Although a fortunate few are immune to poison ivy's rashes and blisters, between 50 and 70 percent of people experience physical reactions to contact with the plant. The unpleasant results of a "brush" with poison ivy may last for days, weeks or months. Some people are so sensitive to the plant that they suffer after petting a dog that has been in poison ivy, inhaling smoke from burning poison ivy or handling the clothes of someone who has walked through poison ivy.
Poison ivy has been irritating people for quite some time. In 1609, Captain John Smith was the first to call it poison ivy. He said it resembled the English ivy or Boston ivy, but he noted that the plant "caused itchynge, and lastly blisters."
Poison ivy is a member of the Cashew Family (Anacardiaceae). Most Missourians have probably heard of at least three "poison" members of this family: poison ivy (Toxicodendron radicans), poison oak (Toxicodendron toxicarium) and poison sumac (Toxicodendron vernix). However, only poison ivy is common in Missouri. Poison oak is rare, and poison sumac has never been recorded here.
Poison ivy is the most widespread of the three plants. Found from the East Coast to the West Coast and from southern Canada to Mexico, it has been found in every county in Missouri and in every type of terrestrial habitat, including prairies, swamps, forests, fields, and glades. Poison ivy can grow in full sun and in nearly full shade. You might find it in your flower garden or lawn, or along your driveway. Its most preferred habitats are forest edges and recently disturbed open fields.
Poison ivy can be a woody shrub or a vine. As a shrub, it can grow about 6 feet high. As a vine, it can climb 40 feet up a tree.
The best way to distinguish poison ivy from other plants is to look at its leaves and tendrils.
The old saying "Leaves of three, leave it be" is good advice. Poison ivy has a compound leaf with three leaflets. However, many useful plants, including aromatic sumac, strawberries, and even green beans, also have three leaflets.
The leaflets of poison ivy are arranged alternately, rather than opposite one another, on the stem.
Poison ivy leaves are sometimes -- but not always -- waxy or shiny. The three leaflets are pointed. The middle or upper leaf is symmetrical. The two sides are mirror images of one another, but they are not symmetrical.
Each outside leaflet often has a distinct notch on its lower half, while its upper half is relatively smooth, with few or no notches. Many times, the outside leaflets resemble pointed mittens. They have a short shaft connecting them to the main leaf stem or petiole, while the middle leaflet appears to have a longer stem.
Poison ivy exhibits some degree of variation, so take the time to look carefully. For example, poison ivy sometimes, but not always, has a red stem. Although green all summer, poison ivy leaflets are among the first to turn color in the fall, usually becoming bright red or orange before falling.
Because you can get a rash from poison ivy in the fall and winter, it's helpful to be able to recognize the plant when it has no leaves. Poison ivy vines are easy to spot. They cling tightly to their host with dark brown, hair-like tendrils. Tendrils are aerial roots.
Poison ivy, as well as poison oak and poison sumac, produce an oleoresin called urushiol. The name is derived from the Japanese word for lacquer. This clear and sticky oil contains chemical transmitters and resins that bind to the surface of skin cells. The oil can trigger immunologic responses that can usually lead to a rash or "Rhus" dermatitis.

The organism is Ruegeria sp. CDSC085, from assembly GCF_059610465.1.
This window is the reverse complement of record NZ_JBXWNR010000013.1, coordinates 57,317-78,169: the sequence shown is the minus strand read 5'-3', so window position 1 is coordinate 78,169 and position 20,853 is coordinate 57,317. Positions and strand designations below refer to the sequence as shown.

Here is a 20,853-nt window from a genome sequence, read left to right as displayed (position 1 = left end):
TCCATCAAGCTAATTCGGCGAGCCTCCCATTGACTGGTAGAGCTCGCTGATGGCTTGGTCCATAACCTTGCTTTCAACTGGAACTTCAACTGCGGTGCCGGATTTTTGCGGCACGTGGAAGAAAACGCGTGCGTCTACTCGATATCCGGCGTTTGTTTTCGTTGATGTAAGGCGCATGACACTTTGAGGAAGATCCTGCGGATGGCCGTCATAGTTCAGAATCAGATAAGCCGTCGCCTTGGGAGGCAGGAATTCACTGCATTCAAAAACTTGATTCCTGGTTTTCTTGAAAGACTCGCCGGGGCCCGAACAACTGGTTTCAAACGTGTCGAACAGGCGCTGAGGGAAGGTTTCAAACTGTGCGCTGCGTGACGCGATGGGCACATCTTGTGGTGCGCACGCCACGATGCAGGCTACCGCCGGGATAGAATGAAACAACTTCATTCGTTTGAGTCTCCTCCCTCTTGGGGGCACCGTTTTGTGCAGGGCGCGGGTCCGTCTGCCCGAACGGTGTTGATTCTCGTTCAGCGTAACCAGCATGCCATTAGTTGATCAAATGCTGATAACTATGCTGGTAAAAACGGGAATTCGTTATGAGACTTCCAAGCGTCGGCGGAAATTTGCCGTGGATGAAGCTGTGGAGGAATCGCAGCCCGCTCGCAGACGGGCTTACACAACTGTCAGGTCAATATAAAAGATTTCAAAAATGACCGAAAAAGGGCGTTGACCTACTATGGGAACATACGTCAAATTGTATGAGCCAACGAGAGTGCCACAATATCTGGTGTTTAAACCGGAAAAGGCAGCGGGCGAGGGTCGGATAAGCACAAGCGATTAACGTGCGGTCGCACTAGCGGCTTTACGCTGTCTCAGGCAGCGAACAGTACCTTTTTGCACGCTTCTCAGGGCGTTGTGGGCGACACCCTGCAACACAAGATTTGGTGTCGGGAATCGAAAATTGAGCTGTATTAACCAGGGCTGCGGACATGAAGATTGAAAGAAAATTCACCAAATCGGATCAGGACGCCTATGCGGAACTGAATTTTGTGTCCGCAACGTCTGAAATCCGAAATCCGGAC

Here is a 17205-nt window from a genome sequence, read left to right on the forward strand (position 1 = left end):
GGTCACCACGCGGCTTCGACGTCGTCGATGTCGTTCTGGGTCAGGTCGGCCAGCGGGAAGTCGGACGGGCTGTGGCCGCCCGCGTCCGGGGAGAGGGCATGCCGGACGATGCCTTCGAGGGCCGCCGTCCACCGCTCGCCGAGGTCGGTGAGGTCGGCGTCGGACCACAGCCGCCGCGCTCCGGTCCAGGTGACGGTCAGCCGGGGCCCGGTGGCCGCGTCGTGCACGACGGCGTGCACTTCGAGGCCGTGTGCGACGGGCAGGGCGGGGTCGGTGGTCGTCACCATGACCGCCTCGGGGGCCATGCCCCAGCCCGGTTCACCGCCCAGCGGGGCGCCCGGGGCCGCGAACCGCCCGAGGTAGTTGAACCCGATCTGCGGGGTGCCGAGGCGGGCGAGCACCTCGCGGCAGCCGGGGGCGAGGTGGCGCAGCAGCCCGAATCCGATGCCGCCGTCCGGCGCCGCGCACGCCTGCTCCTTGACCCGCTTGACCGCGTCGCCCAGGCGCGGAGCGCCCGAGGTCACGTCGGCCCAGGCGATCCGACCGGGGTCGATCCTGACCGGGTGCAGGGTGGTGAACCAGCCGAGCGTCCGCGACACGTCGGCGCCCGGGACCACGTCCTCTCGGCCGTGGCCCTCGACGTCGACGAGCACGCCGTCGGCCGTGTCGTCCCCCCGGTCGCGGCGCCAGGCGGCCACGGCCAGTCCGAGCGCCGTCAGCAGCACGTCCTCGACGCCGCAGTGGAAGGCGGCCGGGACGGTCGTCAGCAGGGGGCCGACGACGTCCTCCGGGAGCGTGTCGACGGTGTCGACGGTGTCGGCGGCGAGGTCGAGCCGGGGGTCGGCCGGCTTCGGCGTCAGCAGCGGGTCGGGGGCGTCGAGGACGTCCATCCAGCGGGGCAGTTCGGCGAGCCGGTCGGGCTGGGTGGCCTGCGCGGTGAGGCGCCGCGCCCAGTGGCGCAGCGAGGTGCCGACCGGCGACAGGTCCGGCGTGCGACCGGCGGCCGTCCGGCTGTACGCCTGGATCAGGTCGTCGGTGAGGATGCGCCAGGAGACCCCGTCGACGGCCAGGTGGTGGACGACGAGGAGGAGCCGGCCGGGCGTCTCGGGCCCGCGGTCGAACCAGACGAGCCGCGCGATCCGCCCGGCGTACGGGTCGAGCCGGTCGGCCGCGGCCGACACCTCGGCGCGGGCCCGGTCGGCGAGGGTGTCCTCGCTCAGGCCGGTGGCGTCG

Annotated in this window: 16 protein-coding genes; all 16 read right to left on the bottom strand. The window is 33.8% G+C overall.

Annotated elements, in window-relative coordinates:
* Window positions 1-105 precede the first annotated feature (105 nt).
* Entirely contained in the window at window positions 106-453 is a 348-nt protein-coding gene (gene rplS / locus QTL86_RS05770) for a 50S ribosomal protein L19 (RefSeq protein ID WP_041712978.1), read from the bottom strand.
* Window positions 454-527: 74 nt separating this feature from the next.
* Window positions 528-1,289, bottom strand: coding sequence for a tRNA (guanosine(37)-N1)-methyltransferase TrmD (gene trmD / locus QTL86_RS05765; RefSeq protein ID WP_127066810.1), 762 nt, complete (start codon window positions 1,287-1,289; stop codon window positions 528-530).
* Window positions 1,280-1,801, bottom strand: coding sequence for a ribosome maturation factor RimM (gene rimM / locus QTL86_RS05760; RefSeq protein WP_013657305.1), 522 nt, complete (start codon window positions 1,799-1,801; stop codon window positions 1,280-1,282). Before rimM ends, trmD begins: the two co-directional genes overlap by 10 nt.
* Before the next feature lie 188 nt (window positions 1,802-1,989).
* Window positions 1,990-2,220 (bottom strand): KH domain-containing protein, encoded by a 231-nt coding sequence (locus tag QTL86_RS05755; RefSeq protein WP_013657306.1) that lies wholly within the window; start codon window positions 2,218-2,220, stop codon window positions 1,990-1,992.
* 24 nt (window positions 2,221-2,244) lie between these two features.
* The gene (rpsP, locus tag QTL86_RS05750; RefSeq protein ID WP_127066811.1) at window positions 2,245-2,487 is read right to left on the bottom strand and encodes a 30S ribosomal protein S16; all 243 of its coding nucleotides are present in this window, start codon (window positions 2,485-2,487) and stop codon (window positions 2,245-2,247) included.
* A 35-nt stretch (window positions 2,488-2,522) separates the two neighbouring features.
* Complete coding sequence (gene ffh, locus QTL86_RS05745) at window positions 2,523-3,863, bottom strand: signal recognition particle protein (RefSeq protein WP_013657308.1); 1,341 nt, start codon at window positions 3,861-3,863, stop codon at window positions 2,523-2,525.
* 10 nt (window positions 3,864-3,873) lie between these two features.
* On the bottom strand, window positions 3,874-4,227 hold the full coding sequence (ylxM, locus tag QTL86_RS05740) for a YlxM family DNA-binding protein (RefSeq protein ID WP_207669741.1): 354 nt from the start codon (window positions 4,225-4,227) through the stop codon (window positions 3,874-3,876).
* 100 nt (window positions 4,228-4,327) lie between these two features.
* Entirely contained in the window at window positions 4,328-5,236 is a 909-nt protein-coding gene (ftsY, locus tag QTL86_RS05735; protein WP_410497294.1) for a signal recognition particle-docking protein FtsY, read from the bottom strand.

Urushiol is highly potent. It's estimated that the amount needed to make 500 people itch would cover the head of a pin. The resin is also stable and long-lasting. It can stay active for up to five years on a dead plant. In fact, centuries old specimens of urushiol have caused dermatitis in people highly sensitive to it.
Urushiol is found in every part of the poison ivy plant throughout the year. This includes the leaf, the stem, the stalk and the roots. The oil can remain active on dead and dried plants for 2-5 years. Unwashed clothing can still deliver active urushiol a year or two later. It is truly a plant or all seasons!
People vary in their reactions to urushiol. An encounter with the same plant may cause a mild rash on one person and severe blisters on another. A third person might not experience any effect. Predicting reactions to urushiol becomes even more confusing because people's reactions to it often changes. You may not have any reaction to poison ivy as a child, but then have severe reactions later in life.
Urushiol only becomes an irritant when the oil has been absorbed into the skin and begins to metabolize with other skin proteins. Your body's immune system reacts to it, causing itching, inflammation and blistering of the skin. Only after your body has destroyed these new proteins do the symptoms subside.
Depending on your sensitivity and amount of exposure, symptoms generally appear after 12 to 48 hours. Contrary to popular belief, you cannot get a poison ivy rash from someone else's rash or blisters. The liquid inside your blisters is not urushiol, but fluids your body has produced. Still, breaking the blisters is not recommended because it could prevent healing and lead to infection or permanent scarring.
The oil from poison ivy is sticky and begins to bind with the skin in as little as 5 minutes. Shortly after exposure, you might notice a slight red rash or small blisters. The sooner you wash the exposed area, the less likely you will have a serious rashes or blisters.
Wash with lots of cool running water. Use soap only if it doesn't contain lanolin or another oil that could help spread the urushiol. Old time lye soap is good for removing poison ivy oil, as is Fells Naptha soap and Ivory soap.